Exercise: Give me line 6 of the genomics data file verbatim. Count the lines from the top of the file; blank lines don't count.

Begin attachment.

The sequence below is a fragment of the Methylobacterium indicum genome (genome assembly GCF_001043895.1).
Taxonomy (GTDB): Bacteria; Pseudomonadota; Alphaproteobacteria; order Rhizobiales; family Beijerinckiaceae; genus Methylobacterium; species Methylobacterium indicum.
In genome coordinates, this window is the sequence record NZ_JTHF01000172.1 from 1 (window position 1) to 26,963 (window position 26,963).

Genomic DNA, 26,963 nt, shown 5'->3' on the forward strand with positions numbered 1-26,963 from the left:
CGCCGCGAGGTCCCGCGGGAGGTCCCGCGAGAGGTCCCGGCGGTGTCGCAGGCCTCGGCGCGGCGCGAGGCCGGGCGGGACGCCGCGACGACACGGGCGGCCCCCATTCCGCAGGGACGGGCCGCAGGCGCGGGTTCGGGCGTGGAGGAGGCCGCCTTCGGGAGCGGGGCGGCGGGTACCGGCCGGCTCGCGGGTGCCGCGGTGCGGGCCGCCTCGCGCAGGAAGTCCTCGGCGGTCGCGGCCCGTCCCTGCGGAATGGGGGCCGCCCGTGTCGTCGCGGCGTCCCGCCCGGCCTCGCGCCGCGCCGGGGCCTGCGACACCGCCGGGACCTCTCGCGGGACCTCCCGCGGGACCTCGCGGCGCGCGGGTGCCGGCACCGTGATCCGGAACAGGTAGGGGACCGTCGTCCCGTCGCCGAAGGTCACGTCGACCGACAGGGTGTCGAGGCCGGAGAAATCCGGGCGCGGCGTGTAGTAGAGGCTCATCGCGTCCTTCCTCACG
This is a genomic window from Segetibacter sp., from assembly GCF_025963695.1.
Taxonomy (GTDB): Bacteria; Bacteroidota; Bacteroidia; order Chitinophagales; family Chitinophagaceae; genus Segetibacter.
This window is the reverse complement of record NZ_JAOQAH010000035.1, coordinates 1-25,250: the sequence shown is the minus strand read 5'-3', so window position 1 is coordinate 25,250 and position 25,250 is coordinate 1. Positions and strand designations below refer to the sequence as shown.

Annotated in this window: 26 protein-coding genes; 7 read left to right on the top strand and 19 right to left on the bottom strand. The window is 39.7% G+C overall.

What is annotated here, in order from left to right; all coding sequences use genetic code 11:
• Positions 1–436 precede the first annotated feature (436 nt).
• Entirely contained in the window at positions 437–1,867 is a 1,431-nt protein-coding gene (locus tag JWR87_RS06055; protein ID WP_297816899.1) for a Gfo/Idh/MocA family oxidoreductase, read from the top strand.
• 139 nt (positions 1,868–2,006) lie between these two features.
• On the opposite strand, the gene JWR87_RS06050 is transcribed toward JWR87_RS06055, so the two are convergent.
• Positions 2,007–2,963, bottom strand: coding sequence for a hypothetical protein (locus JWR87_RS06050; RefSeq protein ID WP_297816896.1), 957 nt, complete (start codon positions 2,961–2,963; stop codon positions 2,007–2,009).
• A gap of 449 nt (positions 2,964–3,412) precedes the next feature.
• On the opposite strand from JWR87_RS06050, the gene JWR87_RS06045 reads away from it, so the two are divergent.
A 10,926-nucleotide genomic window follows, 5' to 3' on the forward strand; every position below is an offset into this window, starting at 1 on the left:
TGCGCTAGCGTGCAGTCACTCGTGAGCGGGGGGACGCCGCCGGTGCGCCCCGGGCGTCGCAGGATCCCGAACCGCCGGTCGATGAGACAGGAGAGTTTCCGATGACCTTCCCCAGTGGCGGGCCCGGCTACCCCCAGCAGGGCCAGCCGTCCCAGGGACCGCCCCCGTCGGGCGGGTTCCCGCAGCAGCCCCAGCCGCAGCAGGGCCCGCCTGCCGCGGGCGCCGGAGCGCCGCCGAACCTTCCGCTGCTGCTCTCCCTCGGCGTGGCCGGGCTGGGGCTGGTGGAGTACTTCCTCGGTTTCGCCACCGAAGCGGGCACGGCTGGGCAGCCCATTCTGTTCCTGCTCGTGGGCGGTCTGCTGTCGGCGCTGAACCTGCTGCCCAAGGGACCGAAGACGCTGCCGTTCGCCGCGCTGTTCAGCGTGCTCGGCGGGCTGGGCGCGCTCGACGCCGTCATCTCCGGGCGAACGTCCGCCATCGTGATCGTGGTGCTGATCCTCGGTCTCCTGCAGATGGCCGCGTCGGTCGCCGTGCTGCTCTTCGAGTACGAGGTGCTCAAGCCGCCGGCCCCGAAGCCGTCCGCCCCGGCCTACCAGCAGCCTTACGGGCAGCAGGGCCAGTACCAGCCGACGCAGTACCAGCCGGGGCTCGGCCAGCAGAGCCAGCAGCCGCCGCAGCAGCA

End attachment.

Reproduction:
This is a genomic window from Segetibacter sp., from assembly GCF_025963695.1.